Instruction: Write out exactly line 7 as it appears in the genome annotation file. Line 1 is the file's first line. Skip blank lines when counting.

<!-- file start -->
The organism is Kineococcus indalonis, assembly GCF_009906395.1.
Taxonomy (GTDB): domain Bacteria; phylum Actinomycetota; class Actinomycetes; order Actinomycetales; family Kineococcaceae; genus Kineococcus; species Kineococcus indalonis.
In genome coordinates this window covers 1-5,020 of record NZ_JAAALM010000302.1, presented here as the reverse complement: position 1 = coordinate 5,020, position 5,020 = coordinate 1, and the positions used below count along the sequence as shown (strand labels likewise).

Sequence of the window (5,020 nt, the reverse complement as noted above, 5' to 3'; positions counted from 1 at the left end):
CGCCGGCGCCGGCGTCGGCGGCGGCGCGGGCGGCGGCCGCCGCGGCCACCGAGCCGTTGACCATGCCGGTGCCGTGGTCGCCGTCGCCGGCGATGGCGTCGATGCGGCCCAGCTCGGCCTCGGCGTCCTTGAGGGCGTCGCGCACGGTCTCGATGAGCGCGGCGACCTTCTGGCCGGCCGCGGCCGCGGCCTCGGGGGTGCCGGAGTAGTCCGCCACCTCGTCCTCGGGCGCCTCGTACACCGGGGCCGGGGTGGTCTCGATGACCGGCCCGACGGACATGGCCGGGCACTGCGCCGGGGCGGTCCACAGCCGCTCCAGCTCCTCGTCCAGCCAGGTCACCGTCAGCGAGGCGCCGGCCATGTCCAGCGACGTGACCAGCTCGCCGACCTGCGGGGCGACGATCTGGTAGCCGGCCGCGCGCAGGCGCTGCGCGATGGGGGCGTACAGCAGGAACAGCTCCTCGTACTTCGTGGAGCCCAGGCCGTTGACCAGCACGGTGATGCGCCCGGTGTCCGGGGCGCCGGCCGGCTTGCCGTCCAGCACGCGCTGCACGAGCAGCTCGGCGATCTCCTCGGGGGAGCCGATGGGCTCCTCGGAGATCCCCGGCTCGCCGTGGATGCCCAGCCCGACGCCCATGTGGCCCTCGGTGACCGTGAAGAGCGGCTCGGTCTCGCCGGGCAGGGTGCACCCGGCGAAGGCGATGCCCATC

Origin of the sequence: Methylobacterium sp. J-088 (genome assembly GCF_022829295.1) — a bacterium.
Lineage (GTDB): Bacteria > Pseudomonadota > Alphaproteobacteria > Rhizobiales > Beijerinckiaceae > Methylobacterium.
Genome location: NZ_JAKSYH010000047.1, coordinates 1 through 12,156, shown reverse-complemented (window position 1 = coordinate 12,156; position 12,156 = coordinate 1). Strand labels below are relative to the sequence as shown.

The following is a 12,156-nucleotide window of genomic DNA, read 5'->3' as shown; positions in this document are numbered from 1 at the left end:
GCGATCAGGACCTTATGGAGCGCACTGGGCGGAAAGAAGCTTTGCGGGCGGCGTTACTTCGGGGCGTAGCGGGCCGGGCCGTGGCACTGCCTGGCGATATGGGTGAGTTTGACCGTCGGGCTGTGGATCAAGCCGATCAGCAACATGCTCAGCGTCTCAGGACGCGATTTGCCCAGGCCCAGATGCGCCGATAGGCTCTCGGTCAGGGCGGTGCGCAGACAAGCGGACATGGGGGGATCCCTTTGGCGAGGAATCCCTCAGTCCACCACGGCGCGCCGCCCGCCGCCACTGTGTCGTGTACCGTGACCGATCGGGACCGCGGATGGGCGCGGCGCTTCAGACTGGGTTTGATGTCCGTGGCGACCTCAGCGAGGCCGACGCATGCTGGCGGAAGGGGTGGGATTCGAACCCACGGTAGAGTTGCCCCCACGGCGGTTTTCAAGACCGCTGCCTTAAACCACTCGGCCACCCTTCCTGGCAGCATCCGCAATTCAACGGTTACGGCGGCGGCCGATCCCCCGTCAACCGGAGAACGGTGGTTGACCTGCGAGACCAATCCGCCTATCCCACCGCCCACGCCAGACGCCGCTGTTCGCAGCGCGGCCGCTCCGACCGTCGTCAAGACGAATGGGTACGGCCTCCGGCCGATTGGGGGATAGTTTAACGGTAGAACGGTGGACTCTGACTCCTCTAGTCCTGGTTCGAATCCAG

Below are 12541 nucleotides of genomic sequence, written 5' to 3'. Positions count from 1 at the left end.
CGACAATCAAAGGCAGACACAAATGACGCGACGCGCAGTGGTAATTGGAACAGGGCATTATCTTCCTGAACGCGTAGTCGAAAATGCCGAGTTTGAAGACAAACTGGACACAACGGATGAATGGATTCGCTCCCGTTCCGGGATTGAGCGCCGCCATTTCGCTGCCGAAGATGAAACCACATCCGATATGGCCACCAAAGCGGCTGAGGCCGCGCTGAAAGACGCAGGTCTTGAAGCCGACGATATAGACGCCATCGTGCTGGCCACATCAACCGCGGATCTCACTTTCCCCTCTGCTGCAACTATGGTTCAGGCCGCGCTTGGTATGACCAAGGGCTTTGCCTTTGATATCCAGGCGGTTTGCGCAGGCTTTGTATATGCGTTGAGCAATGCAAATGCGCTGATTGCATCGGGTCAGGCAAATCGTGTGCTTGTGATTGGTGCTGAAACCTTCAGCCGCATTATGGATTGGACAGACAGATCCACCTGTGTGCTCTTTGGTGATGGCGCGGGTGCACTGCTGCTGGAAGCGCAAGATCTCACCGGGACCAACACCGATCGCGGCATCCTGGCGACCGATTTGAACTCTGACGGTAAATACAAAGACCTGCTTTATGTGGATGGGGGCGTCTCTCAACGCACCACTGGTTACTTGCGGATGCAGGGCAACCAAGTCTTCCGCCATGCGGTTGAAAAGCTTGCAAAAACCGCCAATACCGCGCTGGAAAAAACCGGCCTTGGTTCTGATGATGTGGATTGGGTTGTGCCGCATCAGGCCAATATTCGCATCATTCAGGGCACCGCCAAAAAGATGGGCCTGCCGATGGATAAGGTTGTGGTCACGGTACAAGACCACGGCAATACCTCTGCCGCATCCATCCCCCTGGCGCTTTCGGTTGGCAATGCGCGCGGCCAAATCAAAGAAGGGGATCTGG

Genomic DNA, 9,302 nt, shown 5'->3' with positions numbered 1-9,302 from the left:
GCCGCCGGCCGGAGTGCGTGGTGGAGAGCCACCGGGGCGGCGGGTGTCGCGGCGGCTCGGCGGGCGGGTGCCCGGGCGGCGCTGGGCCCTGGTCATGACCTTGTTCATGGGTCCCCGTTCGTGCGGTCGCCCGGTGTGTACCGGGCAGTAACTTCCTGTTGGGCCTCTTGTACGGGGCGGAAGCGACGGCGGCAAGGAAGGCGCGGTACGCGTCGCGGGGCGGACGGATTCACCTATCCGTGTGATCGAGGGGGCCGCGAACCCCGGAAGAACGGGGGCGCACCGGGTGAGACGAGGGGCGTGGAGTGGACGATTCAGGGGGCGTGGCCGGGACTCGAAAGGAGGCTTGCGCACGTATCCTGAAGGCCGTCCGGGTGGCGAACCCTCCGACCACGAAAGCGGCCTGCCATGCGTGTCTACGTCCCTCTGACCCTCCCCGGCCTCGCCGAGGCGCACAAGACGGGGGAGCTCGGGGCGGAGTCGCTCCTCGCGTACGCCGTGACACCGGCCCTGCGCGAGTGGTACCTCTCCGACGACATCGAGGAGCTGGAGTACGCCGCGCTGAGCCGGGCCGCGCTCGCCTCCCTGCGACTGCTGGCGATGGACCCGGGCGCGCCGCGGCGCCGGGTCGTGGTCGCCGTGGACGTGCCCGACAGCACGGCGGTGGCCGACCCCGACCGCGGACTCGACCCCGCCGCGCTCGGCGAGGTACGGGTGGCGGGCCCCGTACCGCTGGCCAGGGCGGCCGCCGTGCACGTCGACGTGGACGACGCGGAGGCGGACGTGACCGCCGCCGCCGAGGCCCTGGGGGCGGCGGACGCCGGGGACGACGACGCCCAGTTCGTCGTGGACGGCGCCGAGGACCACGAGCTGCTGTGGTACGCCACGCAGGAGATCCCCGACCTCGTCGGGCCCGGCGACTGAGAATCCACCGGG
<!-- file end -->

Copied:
Lineage (GTDB): Bacteria > Pseudomonadota > Alphaproteobacteria > Rhizobiales > Beijerinckiaceae > Methylobacterium.